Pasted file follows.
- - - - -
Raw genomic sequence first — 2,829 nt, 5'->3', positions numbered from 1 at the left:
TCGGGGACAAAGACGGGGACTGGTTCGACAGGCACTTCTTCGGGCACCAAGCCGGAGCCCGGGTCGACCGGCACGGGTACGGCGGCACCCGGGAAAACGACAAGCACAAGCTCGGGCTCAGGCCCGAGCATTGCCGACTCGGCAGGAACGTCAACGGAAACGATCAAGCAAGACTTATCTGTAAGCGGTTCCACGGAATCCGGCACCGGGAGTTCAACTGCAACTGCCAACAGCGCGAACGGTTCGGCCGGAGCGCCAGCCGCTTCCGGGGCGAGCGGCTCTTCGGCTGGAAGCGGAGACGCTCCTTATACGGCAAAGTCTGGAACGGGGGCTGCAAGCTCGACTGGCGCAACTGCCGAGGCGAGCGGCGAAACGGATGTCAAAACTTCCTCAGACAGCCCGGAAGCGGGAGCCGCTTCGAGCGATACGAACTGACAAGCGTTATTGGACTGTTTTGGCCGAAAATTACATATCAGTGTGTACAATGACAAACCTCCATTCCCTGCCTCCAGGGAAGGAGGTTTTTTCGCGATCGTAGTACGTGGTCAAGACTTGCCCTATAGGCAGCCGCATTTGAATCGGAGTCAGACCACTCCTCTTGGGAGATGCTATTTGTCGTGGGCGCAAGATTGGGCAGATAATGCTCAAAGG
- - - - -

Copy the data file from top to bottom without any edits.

Raw genomic sequence first — 2,829 nt, 5'->3', positions numbered from 1 at the left:
TCGGGGACAAAGACGGGGACTGGTTCGACAGGCACTTCTTCGGGCACCAAGCCGGAGCCCGGGTCGACCGGCACGGGTACGGCGGCACCCGGGAAAACGACAAGCACAAGCTCGGGCTCAGGCCCGAGCATTGCCGACTCGGCAGGAACGTCAACGGAAACGATCAAGCAAGACTTATCTGTAAGCGGTTCCACGGAATCCGGCACCGGGAGTTCAACTGCAACTGCCAACAGCGCGAACGGTTCGGCCGGAGCGCCAGCCGCTTCCGGGGCGAGCGGCTCTTCGGCTGGAAGCGGAGACGCTCCTTATACGGCAAAGTCTGGAACGGGGGCTGCAAGCTCGACTGGCGCAACTGCCGAGGCGAGCGGCGAAACGGATGTCAAAACTTCCTCAGACAGCCCGGAAGCGGGAGCCGCTTCGAGCGATACGAACTGACAAGCGTTATTGGACTGTTTTGGCCGAAAATTACATATCAGTGTGTACAATGACAAACCTCCATTCCCTGCCTCCAGGGAAGGAGGTTTTTTCGCGATCGTAGTACGTGGTCAAGACTTGCCCTATAGGCAGCCGCATTTGAATCGGAGTCAGACCACTCCTCTTGGGAGATGCTATTTGTCGTGGGCGCAAGATTGGGCAGATAATGCTCAAAGG